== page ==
Delhi is actually better suited for recluses than how pseudo Bombay has proven to be so far. It allows you a little bit of open sky and some space to walk outside without being thronged by street vendors to submit to the moat carnal capitalistic need, that is to buy.

Delhi is about space. Space to breathe, space to catch some expanse in one's line of vision, space to  make informed decisions and continue to walk the middle path, space to walk for heaven's sake.

Delhi's middle class has no malice, its poor do not aspire to be rich, its immigrants are not scorned upon for taking away local jobs - see you keep veering me to people, Bombay! Stop it! This is not about people. Your people are finer, happy?

But there is simplicity in people's eyes, in their skin, in their at-least-slightly-imperfect body shapes. There are monkeys by the road! And they coexist with more beastly people. Those monkeys don't need some 100 acre plot in the name of a National Park as an excuse to nurture nefarious activities.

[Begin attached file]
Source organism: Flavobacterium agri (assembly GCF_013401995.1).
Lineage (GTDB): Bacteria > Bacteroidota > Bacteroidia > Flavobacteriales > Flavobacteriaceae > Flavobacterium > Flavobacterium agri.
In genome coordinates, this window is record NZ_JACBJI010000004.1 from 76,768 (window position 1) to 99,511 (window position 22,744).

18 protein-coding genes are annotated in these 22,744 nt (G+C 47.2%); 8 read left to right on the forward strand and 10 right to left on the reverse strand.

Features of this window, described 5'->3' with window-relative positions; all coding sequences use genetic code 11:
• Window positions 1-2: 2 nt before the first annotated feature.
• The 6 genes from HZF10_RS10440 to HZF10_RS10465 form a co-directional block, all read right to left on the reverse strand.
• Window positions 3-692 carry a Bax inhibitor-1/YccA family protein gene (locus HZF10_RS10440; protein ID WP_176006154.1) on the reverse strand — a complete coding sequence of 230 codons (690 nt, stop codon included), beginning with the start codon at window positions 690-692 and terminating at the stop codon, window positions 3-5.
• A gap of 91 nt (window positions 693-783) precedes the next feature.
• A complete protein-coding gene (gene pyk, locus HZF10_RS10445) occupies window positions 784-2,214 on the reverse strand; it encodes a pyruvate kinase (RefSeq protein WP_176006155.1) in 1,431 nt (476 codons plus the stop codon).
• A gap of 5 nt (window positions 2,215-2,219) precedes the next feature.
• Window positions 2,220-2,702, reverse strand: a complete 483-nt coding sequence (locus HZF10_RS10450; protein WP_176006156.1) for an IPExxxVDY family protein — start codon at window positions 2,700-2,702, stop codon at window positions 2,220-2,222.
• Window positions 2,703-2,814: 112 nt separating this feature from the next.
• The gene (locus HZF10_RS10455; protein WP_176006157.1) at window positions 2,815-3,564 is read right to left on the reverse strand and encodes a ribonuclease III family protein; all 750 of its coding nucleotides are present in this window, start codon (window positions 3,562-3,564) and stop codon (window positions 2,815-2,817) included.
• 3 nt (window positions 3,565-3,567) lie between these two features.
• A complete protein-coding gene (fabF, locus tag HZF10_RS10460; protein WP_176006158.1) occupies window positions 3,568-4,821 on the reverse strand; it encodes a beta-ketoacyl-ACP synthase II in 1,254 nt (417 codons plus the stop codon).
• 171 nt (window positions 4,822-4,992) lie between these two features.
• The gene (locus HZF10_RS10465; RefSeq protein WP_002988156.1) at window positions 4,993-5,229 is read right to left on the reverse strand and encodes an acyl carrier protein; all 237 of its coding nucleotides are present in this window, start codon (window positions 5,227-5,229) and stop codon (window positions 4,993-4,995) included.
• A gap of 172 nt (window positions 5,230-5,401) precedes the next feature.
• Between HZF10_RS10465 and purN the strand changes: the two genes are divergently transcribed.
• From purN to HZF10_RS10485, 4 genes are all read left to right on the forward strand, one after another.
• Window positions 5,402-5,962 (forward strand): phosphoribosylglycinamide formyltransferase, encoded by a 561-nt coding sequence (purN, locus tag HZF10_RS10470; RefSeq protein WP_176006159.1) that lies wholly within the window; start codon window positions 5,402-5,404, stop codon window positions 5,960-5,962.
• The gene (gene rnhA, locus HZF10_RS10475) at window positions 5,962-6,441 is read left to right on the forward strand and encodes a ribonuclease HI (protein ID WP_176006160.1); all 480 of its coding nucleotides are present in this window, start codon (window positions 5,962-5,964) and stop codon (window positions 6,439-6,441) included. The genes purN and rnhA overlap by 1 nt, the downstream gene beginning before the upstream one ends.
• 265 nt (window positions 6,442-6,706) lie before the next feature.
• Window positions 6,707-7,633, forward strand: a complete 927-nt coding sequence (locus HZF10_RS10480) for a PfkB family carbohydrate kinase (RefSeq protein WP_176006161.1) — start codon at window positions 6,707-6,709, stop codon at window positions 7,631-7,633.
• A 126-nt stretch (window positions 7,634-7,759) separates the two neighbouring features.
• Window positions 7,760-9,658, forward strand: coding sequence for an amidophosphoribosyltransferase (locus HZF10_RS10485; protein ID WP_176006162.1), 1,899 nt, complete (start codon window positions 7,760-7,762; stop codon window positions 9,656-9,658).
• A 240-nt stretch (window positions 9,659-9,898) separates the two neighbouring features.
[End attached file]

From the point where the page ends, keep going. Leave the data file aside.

Believers walk all the way up to Gomukh to collect a couple of mud pot fulls of Ganga jal that would be poured over the phallic stone signifying the Vishnu disciple, Lord Shankara, since Saawan is His month (according to the Hindu Vikram calendar).

It brought to mind the several pedestrians one spotted en route to Prabhadevi's Siddhivinayak temple on the odd late Monday night. They think that should do the trick, whatever trick they set out to wield. Then they complain to the elephant God. The only difference, and god, Bombay, will you stop reminding me constantly of - yes, the people?